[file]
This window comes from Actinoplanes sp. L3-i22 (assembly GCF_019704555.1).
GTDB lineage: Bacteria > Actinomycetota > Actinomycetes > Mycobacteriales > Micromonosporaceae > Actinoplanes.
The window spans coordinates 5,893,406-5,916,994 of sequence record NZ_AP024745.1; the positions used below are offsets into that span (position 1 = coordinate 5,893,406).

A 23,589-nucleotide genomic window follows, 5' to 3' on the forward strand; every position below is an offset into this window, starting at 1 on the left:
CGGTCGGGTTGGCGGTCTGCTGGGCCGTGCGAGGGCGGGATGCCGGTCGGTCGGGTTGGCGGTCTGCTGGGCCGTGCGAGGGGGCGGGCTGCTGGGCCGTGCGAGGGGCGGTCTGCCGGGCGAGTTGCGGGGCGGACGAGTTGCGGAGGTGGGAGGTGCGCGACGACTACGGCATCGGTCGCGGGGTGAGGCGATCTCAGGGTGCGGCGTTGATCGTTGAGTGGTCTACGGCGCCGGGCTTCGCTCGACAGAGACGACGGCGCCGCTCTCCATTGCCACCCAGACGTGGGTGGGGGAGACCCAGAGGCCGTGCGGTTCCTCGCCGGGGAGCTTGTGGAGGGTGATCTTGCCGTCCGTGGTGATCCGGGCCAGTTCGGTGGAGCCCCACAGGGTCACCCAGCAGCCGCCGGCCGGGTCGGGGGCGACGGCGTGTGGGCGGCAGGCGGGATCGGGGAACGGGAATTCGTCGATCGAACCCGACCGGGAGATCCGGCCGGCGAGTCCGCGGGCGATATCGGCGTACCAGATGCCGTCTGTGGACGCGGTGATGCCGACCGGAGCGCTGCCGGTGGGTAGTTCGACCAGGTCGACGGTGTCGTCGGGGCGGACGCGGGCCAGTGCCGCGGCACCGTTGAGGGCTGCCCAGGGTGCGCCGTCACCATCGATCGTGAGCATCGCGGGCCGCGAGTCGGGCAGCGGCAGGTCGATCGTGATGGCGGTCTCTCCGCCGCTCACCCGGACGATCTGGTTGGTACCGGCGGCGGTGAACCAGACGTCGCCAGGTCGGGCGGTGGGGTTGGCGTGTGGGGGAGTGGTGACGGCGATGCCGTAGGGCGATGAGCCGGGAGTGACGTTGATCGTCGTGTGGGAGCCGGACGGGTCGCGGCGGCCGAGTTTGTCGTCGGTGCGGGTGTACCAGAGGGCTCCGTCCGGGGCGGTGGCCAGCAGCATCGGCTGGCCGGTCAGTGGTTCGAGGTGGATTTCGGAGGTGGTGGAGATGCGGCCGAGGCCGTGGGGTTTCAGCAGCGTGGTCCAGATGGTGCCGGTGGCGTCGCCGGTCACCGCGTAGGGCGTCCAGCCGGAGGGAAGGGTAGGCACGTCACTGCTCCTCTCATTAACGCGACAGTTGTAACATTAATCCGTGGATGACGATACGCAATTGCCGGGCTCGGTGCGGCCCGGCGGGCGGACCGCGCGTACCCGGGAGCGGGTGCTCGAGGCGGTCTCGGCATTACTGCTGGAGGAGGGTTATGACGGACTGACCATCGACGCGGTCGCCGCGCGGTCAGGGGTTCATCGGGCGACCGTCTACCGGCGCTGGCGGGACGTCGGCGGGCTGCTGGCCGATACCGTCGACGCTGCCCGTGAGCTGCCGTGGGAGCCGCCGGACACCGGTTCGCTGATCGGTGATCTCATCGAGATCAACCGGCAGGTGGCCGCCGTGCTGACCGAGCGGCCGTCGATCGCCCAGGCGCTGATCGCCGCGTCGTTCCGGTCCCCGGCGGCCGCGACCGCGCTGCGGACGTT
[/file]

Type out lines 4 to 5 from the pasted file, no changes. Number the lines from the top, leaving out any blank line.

A 23,589-nucleotide genomic window follows, 5' to 3' on the forward strand; every position below is an offset into this window, starting at 1 on the left:
CGGTCGGGTTGGCGGTCTGCTGGGCCGTGCGAGGGCGGGATGCCGGTCGGTCGGGTTGGCGGTCTGCTGGGCCGTGCGAGGGGGCGGGCTGCTGGGCCGTGCGAGGGGCGGTCTGCCGGGCGAGTTGCGGGGCGGACGAGTTGCGGAGGTGGGAGGTGCGCGACGACTACGGCATCGGTCGCGGGGTGAGGCGATCTCAGGGTGCGGCGTTGATCGTTGAGTGGTCTACGGCGCCGGGCTTCGCTCGACAGAGACGACGGCGCCGCTCTCCATTGCCACCCAGACGTGGGTGGGGGAGACCCAGAGGCCGTGCGGTTCCTCGCCGGGGAGCTTGTGGAGGGTGATCTTGCCGTCCGTGGTGATCCGGGCCAGTTCGGTGGAGCCCCACAGGGTCACCCAGCAGCCGCCGGCCGGGTCGGGGGCGACGGCGTGTGGGCGGCAGGCGGGATCGGGGAACGGGAATTCGTCGATCGAACCCGACCGGGAGATCCGGCCGGCGAGTCCGCGGGCGATATCGGCGTACCAGATGCCGTCTGTGGACGCGGTGATGCCGACCGGAGCGCTGCCGGTGGGTAGTTCGACCAGGTCGACGGTGTCGTCGGGGCGGACGCGGGCCAGTGCCGCGGCACCGTTGAGGGCTGCCCAGGGTGCGCCGTCACCATCGATCGTGAGCATCGCGGGCCGCGAGTCGGGCAGCGGCAGGTCGATCGTGATGGCGGTCTCTCCGCCGCTCACCCGGACGATCTGGTTGGTACCGGCGGCGGTGAACCAGACGTCGCCAGGTCGGGCGGTGGGGTTGGCGTGTGGGGGAGTGGTGACGGCGATGCCGTAGGGCGATGAGCCGGGAGTGACGTTGATCGTCGTGTGGGAGCCGGACGGGTCGCGGCGGCCGAGTTTGTCGTCGGTGCGGGTGTACCAGAGGGCTCCGTCCGGGGCGGTGGCCAGCAGCATCGGCTGGCCGGTCAGTGGTTCGAGGTGGATTTCGGAGGTGGTGGAGATGCGGCCGAGGCCGTGGGGTTTCAGCAGCGTGGTCCAGATGGTGCCGGTGGCGTCGCCGGTCACCGCGTAGGGCGTCCAGCCGGAGGGAAGGGTAGGCACGTCACTGCTCCTCTCATTAACGCGACAGTTGTAACATTAATCCGTGGATGACGATACGCAATTGCCGGGCTCGGTGCGGCCCGGCGGGCGGACCGCGCGTACCCGGGAGCGGGTGCTCGAGGCGGTCTCGGCATTACTGCTGGAGGAGGGTTATGACGGACTGACCATCGACGCGGTCGCCGCGCGGTCAGGGGTTCATCGGGCGACCGTCTACCGGCGCTGGCGGGACGTCGGCGGGCTGCTGGCCGATACCGTCGACGCTGCCCGTGAGCTGCCGTGGGAGCCGCCGGACACCGGTTCGCTGATCGGTGATCTCATCGAGATCAACCGGCAGGTGGCCGCCGTGCTGACCGAGCGGCCGTCGATCGCCCAGGCGCTGATCGCCGCGTCGTTCCGGTCCCCGGCGGCCGCGACCGCGCTGCGGACGTT